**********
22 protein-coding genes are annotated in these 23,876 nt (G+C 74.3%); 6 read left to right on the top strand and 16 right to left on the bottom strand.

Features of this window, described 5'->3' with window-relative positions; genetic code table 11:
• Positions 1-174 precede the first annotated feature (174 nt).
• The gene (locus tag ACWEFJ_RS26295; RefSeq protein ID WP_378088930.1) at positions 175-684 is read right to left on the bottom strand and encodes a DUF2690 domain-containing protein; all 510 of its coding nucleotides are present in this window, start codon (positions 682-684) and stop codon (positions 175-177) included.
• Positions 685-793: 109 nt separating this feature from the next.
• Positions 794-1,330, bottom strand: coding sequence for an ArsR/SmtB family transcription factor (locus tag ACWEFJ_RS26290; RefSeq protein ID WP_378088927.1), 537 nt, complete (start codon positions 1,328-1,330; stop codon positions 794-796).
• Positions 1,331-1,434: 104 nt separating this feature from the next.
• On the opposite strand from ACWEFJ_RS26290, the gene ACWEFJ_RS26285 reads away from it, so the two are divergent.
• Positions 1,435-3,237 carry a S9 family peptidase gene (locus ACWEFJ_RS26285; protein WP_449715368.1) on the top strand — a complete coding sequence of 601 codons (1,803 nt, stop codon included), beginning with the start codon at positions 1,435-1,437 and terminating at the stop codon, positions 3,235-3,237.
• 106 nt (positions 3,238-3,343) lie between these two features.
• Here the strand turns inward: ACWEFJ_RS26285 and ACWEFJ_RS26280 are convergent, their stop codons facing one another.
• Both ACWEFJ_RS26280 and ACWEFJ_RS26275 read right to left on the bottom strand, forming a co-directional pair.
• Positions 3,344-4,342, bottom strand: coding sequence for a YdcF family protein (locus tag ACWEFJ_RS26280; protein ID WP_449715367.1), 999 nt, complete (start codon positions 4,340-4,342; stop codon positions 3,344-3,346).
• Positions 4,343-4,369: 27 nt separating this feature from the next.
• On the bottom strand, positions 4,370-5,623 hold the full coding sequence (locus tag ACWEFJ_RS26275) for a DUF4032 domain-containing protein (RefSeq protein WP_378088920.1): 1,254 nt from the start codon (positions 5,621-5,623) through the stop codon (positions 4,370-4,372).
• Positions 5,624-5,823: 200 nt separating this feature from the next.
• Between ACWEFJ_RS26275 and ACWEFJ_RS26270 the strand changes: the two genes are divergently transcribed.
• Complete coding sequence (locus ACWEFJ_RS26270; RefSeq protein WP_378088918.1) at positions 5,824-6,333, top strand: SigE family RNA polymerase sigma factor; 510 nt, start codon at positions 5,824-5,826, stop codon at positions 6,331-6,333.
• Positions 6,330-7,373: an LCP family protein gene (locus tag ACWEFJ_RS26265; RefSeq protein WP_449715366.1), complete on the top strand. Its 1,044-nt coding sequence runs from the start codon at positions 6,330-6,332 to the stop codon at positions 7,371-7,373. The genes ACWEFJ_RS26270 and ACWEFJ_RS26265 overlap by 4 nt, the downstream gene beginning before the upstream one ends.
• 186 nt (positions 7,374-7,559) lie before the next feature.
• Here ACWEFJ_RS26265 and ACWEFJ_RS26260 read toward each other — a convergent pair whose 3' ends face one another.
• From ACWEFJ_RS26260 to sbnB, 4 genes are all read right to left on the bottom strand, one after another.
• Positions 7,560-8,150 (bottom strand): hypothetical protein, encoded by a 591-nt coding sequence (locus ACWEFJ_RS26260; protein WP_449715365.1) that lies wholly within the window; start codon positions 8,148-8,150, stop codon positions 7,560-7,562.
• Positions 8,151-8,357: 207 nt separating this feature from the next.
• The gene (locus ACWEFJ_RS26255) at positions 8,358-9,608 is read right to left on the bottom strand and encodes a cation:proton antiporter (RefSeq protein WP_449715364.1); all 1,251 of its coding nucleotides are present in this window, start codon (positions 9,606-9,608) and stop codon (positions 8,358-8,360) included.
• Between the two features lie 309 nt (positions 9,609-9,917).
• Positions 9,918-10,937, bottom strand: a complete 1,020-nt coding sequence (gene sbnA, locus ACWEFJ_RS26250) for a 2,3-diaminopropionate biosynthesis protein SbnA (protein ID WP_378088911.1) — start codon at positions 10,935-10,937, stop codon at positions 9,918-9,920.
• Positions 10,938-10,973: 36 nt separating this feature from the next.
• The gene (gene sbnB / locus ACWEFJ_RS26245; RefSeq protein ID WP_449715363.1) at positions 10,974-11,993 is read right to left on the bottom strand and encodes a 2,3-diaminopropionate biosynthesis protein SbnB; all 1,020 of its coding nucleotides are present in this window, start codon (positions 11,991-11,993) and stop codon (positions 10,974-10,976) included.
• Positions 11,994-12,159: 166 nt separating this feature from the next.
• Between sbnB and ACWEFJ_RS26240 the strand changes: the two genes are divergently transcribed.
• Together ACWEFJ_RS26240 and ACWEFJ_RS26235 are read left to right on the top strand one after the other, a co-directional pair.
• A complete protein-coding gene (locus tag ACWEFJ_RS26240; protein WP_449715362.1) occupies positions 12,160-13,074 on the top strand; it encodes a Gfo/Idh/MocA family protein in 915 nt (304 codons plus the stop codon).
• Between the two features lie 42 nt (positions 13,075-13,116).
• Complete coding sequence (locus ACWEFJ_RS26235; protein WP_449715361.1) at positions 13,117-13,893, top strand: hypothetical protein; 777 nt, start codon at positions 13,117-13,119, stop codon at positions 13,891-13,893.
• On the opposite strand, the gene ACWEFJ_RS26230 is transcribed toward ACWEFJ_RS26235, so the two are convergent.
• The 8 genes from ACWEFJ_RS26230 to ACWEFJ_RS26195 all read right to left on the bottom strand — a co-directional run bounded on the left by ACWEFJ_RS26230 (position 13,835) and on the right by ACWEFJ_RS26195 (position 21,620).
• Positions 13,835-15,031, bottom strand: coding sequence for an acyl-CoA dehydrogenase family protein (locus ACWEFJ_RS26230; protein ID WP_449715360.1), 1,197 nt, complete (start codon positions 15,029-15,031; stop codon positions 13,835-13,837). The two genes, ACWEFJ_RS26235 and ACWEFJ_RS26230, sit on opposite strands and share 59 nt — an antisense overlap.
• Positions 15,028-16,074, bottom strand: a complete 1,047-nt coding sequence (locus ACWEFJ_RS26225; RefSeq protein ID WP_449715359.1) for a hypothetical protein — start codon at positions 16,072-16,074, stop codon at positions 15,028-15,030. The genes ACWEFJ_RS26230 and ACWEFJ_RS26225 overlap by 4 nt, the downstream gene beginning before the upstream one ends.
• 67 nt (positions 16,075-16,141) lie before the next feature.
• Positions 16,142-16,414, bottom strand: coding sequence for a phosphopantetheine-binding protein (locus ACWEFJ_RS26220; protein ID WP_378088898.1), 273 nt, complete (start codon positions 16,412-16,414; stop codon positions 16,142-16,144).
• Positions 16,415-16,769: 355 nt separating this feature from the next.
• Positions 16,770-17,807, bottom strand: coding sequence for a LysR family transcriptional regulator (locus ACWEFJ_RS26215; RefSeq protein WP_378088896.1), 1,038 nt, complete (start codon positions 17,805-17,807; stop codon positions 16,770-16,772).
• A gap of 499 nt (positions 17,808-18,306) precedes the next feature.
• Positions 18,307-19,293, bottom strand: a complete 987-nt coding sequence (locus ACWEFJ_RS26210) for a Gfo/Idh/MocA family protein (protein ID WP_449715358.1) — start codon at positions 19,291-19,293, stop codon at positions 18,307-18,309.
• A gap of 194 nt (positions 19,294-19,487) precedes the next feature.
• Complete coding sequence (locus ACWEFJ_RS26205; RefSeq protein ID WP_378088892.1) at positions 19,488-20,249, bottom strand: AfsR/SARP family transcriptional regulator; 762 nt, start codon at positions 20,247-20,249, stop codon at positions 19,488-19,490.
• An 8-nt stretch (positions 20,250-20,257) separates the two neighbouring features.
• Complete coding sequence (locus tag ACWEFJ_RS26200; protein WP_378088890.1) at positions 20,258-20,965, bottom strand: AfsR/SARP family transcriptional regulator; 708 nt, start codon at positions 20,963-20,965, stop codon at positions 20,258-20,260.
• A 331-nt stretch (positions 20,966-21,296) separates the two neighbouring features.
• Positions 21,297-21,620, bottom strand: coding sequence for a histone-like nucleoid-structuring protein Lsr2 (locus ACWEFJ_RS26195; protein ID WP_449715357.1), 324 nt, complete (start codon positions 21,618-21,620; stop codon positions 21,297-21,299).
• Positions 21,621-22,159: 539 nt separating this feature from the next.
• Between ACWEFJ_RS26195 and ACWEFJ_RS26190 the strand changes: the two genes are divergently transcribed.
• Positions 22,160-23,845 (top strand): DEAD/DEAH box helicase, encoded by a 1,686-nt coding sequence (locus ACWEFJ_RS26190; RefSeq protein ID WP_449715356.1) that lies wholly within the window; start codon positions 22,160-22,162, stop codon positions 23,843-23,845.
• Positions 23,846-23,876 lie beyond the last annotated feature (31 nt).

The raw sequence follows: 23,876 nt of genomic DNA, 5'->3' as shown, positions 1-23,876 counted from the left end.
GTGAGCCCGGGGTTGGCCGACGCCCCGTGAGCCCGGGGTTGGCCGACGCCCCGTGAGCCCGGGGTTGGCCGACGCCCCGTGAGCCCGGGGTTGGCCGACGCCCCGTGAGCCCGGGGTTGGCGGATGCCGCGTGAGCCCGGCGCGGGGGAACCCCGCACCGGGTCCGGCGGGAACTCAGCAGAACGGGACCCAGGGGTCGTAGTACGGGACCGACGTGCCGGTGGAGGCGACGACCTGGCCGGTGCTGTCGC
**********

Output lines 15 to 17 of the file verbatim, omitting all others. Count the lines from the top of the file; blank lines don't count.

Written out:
• On the bottom strand, positions 4,370-5,623 hold the full coding sequence (locus tag ACWEFJ_RS26275) for a DUF4032 domain-containing protein (RefSeq protein WP_378088920.1): 1,254 nt from the start codon (positions 5,621-5,623) through the stop codon (positions 4,370-4,372).
• Positions 5,624-5,823: 200 nt separating this feature from the next.
• Between ACWEFJ_RS26275 and ACWEFJ_RS26270 the strand changes: the two genes are divergently transcribed.